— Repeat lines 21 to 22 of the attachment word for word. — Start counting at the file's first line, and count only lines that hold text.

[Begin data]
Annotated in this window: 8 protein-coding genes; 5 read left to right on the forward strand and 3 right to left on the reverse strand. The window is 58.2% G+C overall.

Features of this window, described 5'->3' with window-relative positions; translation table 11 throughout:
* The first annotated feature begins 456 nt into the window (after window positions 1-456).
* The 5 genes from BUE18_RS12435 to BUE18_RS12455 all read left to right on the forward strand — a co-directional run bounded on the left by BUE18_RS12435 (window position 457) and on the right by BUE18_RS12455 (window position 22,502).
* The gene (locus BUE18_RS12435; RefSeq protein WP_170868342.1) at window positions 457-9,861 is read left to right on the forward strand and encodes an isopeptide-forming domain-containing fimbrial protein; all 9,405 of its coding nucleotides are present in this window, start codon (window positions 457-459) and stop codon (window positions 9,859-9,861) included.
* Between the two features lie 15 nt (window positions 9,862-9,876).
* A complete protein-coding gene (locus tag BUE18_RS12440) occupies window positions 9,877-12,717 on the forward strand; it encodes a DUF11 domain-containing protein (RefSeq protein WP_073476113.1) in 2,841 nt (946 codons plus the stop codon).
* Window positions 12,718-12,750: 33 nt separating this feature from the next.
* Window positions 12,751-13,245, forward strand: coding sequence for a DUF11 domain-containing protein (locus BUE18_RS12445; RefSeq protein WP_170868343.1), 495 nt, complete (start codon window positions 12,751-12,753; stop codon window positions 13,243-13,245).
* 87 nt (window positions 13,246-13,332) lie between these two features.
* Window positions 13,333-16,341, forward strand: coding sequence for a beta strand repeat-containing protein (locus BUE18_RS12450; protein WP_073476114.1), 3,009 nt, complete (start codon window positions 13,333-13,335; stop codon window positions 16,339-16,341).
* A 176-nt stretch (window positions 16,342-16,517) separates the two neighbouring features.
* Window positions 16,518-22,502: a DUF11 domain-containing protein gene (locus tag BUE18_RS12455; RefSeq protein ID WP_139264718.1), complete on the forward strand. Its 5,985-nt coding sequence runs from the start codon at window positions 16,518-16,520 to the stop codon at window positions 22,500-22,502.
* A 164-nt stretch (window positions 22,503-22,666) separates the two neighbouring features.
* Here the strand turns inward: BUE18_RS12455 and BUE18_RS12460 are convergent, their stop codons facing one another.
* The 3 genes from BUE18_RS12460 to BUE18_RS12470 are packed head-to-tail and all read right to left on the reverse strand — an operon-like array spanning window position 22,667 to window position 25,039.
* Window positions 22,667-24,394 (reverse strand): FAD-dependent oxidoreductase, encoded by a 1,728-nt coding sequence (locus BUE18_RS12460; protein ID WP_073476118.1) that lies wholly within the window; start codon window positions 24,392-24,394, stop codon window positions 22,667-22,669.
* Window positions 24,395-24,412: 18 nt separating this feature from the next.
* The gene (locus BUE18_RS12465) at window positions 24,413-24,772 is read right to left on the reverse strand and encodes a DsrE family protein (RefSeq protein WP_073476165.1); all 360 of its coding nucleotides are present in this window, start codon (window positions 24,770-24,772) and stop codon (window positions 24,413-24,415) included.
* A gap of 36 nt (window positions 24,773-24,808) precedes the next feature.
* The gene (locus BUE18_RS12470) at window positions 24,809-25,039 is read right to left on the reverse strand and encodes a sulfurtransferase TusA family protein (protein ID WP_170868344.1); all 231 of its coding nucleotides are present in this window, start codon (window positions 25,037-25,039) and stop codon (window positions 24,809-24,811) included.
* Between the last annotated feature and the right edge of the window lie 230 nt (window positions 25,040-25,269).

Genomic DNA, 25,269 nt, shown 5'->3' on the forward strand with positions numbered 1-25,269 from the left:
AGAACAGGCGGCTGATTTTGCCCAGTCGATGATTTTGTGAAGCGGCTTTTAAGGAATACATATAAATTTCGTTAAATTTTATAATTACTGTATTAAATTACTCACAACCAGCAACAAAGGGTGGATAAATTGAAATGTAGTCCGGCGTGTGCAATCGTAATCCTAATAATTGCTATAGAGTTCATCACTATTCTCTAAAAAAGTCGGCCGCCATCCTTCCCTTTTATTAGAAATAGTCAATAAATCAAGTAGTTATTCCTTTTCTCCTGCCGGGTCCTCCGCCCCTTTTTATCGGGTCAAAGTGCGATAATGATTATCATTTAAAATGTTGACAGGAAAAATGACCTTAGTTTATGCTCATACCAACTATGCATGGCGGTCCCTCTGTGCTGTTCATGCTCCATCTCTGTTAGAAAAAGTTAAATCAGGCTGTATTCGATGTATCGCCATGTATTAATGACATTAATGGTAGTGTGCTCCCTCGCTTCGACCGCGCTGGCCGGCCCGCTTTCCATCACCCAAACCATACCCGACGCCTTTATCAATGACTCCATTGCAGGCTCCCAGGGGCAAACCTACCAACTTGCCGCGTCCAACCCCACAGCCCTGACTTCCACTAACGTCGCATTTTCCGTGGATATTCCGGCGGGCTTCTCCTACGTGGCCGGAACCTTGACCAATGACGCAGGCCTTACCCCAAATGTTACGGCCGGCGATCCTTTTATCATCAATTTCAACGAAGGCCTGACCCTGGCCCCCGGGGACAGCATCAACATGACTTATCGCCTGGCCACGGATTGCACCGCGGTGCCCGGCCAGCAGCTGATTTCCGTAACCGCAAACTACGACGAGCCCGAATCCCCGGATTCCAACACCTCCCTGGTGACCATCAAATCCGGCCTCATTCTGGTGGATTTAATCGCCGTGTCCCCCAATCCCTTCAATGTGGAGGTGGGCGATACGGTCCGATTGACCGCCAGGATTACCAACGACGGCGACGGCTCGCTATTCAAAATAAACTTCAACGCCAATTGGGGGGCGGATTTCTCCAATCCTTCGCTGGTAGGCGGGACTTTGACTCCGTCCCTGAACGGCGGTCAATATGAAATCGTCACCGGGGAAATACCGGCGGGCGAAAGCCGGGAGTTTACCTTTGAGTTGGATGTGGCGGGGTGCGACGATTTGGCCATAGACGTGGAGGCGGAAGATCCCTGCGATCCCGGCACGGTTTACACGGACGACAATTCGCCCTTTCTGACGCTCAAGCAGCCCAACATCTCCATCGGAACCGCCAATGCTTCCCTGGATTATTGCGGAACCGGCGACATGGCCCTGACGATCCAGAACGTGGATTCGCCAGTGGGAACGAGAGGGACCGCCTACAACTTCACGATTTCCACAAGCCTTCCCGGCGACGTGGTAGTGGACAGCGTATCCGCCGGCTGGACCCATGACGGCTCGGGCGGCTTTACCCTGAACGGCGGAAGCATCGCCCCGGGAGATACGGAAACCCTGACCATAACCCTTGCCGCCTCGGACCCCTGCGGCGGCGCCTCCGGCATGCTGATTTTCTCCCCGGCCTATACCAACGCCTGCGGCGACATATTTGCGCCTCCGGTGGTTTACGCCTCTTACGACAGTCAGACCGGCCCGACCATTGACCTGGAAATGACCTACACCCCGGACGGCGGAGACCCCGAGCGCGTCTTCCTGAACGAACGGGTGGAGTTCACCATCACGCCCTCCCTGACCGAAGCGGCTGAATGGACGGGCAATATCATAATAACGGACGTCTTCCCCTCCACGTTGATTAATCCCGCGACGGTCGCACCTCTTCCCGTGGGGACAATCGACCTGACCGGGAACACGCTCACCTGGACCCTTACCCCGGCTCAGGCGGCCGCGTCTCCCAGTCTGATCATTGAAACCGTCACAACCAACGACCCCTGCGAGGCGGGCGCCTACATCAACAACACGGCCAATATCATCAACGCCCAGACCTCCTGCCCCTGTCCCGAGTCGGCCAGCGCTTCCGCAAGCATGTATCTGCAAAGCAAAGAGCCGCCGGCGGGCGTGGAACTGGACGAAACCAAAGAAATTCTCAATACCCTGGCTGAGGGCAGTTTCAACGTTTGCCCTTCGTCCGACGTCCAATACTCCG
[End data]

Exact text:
* The gene (locus BUE18_RS12470) at window positions 24,809-25,039 is read right to left on the reverse strand and encodes a sulfurtransferase TusA family protein (protein ID WP_170868344.1); all 231 of its coding nucleotides are present in this window, start codon (window positions 25,037-25,039) and stop codon (window positions 24,809-24,811) included.
* Between the last annotated feature and the right edge of the window lie 230 nt (window positions 25,040-25,269).